As the top dog of top dog shows was announced last Sunday, we can be fairly sure that the owners of Caitland Isle Take a Chance were not “taking a chance” on dog pet insurance. While we enjoyed watching the most pampered pooches in the Kingdom
strut their stuff, we can also be sure that they are all likely to be fully covered. Yet, whether your pet is a champion
pedigree, or a Heinz 57 mongrel, being prepared for sickness, accident or loss should be top priority. From exotic pet insurance & Cheapest pet insurance, getting your furry companion insured must be important no matter what the circumstances.
Most dog owners, whatever the breed or pedigree of their pet, can not have failed to be aware that the most prestigious dog
show of all, Crufts, was taking place at Birmingham’s National Exhibition Centre last weekend. This event has been running
for 115 years and each year draws the crowds. Watching the show on television, it is quite obvious that the dogs love it
just as much as the owners.
The Australian Shepherd’s owner, Ms Nancy Resetar from California, USA, was “overwhelmed” when the five year old dog, whose pet name is “Chance”, won Best in Show at Crufts, and his handler, Larry Fenner, was “overjoyed” and “speechless”. In
reserve was the wire haired Fox Terrier El-Rays Snowtaire Iceni Payback, whose owner comes from Swansea.
The seven categories specified by the Kennel Club, who organise and run the Crufts events, are gundogs, hounds, pastoral,
terriers, toys, utility and working dogs. Chance and Payback had each won best in their group of pastoral and terriers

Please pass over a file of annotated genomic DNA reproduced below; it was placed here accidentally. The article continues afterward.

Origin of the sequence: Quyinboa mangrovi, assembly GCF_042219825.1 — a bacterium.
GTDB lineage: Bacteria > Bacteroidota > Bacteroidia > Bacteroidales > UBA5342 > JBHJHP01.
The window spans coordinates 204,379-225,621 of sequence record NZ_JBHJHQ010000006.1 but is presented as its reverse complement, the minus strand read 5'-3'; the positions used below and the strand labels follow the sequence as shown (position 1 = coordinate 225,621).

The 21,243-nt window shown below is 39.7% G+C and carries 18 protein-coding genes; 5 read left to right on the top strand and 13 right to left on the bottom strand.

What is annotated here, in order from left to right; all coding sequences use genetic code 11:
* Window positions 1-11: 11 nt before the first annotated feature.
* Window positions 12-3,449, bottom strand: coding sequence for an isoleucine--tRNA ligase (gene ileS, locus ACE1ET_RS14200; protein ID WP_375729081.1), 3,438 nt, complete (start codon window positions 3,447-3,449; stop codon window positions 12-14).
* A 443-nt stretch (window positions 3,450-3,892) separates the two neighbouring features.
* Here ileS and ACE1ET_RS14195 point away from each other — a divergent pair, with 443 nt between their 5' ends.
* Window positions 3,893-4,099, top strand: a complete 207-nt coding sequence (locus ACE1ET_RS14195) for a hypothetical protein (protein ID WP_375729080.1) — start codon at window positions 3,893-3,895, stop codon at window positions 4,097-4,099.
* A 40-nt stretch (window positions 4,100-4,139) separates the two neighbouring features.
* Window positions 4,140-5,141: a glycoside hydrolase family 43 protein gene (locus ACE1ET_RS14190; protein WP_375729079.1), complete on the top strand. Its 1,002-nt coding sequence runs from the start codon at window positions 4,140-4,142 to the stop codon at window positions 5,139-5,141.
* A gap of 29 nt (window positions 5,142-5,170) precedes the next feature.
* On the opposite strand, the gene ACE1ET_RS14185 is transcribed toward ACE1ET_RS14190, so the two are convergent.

respectively. Other winners of each group were a Welsh Springer Spaniel, Ferndel Maverick Spaniel (Gundogs), a Norwegian Elkhound, Kestos I Spy at Graythor (Hounds), a Pomeranian, Finch’s Ovations for Me (Toys), a Miniature Poodle, Minavers Secret Assignment (Utility) and a Bouvier des Flandres, Gijs Santos from the Dogs Farm (Working).
The first Crufts show was in 1891 at the Royal Agricultural Hall in Islington, and it was founded by Charles Cruft, who ran
the show until his death in 1938. Cruft had had no desire to join the family jewellery trade, and he became a salesman for a
brand of ‘dog cakes’. His job took him to Europe, and it was in Paris that he was asked to organise the canine section of
the Paris Exhibition. In England he set up the Annual Terrier Club Show in Westminster and it was soon after this that
Crufts officially began. After his death, his widow handed over the responsibility to the Kennel Club in 1942 and it has
increased in popularity year by year since the first show under the Kennel Club in 1948. It was in 1991 that the show moved
from its London home to the Birmingham NEC. This year, over 22,200 dogs took part, and owners come to the UK from 32
countries to show their dogs here.
Breed showing is the main part of the show, but there are plenty of other fun and exciting events that now are part of the Crufts experience. Events include Agility, Flyball and Obedience, but there are many more events – and the dogs love the team games. The atmosphere is exciting and exhilarating and for a four-day event, it is packed full of things to do, not forgetting the hundreds of trade stalls with every possible doggy need catered for.
Yet Crufts is for the privileged few. There are 1.6 million mongrels in Britain alone, and none of them could be considered
for showing at Crufts, which is the show for pedigrees. However, that does not mean that you cannot show your dog; the
Kennel Club also organise one of the most popular crossbreed competitions in the country: Scruffts. Heats take place
throughout the year and winners from each heat are invited to a Grand Final. Dogs have a chance to win in four classes,
including Most Handsome Dog, Prettiest Bitch, and Golden Oldie.
It also does not mean that you don’t need pet insurance. Vets’ bills can be huge, but insurance costs do not have to be. The vast majority of dog owners would say that they love their dogs, whether they are a pedigree, cross-breed, mongrel, stray, rescue dog or just plain mutt. All dogs make faithful and friendly companions, so we should return what they give to
us by giving them the best life possible. Most owners would be heartbroken if they were unable to afford a life-saving operation for their pet, so insuring your dog is a must for all – not just for champion owners!